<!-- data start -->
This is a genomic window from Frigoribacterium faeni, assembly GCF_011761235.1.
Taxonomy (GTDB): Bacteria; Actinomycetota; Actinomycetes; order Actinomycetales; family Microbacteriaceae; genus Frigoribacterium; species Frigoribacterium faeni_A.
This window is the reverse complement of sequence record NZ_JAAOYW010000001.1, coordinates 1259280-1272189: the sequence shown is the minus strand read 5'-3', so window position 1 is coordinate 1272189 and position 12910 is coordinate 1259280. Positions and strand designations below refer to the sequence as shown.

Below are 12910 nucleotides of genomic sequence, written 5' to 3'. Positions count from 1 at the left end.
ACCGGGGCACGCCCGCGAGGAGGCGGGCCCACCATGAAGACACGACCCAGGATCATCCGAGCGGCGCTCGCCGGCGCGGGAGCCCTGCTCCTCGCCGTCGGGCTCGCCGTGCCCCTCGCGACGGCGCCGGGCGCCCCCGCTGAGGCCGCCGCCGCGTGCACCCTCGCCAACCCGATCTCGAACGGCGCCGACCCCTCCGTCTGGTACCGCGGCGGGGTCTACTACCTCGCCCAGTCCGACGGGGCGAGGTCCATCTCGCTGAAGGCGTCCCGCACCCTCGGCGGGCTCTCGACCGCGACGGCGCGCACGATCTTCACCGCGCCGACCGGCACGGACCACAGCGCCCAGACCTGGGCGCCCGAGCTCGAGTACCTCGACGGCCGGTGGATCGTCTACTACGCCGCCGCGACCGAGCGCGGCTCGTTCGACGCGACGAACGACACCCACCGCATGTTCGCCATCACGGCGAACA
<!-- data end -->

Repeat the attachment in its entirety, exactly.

This is a genomic window from Frigoribacterium faeni, assembly GCF_011761235.1.
Taxonomy (GTDB): Bacteria; Actinomycetota; Actinomycetes; order Actinomycetales; family Microbacteriaceae; genus Frigoribacterium; species Frigoribacterium faeni_A.
This window is the reverse complement of sequence record NZ_JAAOYW010000001.1, coordinates 1259280-1272189: the sequence shown is the minus strand read 5'-3', so window position 1 is coordinate 1272189 and position 12910 is coordinate 1259280. Positions and strand designations below refer to the sequence as shown.

Below are 12910 nucleotides of genomic sequence, written 5' to 3'. Positions count from 1 at the left end.
ACCGGGGCACGCCCGCGAGGAGGCGGGCCCACCATGAAGACACGACCCAGGATCATCCGAGCGGCGCTCGCCGGCGCGGGAGCCCTGCTCCTCGCCGTCGGGCTCGCCGTGCCCCTCGCGACGGCGCCGGGCGCCCCCGCTGAGGCCGCCGCCGCGTGCACCCTCGCCAACCCGATCTCGAACGGCGCCGACCCCTCCGTCTGGTACCGCGGCGGGGTCTACTACCTCGCCCAGTCCGACGGGGCGAGGTCCATCTCGCTGAAGGCGTCCCGCACCCTCGGCGGGCTCTCGACCGCGACGGCGCGCACGATCTTCACCGCGCCGACCGGCACGGACCACAGCGCCCAGACCTGGGCGCCCGAGCTCGAGTACCTCGACGGCCGGTGGATCGTCTACTACGCCGCCGCGACCGAGCGCGGCTCGTTCGACGCGACGAACGACACCCACCGCATGTTCGCCATCACGGCGAACA